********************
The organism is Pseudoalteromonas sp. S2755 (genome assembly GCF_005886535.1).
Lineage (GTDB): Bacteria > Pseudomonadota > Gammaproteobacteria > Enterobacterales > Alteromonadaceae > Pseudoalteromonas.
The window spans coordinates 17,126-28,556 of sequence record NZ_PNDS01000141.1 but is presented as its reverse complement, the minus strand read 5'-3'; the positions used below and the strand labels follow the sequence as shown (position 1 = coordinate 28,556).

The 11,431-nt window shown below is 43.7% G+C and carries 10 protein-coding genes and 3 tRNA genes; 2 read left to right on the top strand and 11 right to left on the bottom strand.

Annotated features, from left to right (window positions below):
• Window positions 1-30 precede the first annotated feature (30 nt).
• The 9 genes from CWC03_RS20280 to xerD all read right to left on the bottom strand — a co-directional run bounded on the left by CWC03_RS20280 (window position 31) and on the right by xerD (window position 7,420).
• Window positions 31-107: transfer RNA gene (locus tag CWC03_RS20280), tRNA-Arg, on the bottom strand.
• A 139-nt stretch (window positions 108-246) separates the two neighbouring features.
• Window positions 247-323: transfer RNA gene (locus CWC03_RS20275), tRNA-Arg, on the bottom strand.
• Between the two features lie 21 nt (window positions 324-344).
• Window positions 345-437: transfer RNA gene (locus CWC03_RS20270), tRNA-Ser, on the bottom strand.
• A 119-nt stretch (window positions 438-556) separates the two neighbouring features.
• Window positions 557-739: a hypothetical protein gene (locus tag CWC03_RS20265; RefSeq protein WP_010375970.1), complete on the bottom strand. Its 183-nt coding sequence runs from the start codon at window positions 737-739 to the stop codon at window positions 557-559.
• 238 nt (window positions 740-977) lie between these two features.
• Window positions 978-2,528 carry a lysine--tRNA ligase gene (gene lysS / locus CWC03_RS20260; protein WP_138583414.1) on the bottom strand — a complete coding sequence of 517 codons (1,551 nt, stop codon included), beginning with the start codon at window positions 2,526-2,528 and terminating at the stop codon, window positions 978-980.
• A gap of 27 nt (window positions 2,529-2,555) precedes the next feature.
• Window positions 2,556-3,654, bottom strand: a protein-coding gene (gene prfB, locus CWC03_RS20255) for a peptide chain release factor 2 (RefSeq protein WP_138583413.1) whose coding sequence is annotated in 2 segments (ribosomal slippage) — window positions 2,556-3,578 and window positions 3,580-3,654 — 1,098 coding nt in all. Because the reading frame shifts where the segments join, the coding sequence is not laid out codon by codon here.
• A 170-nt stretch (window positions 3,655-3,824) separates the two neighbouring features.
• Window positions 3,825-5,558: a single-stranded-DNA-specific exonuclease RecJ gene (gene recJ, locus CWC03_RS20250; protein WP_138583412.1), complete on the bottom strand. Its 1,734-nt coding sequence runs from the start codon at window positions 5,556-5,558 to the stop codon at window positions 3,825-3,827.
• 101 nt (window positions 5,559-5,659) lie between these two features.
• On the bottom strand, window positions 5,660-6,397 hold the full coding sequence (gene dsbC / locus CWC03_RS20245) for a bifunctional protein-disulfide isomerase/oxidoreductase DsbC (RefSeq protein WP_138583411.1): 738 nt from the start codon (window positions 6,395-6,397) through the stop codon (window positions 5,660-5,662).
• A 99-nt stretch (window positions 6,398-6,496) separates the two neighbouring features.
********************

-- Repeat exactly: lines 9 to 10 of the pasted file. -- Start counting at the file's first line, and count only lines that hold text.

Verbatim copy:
• A 139-nt stretch (window positions 108-246) separates the two neighbouring features.
• Window positions 247-323: transfer RNA gene (locus CWC03_RS20275), tRNA-Arg, on the bottom strand.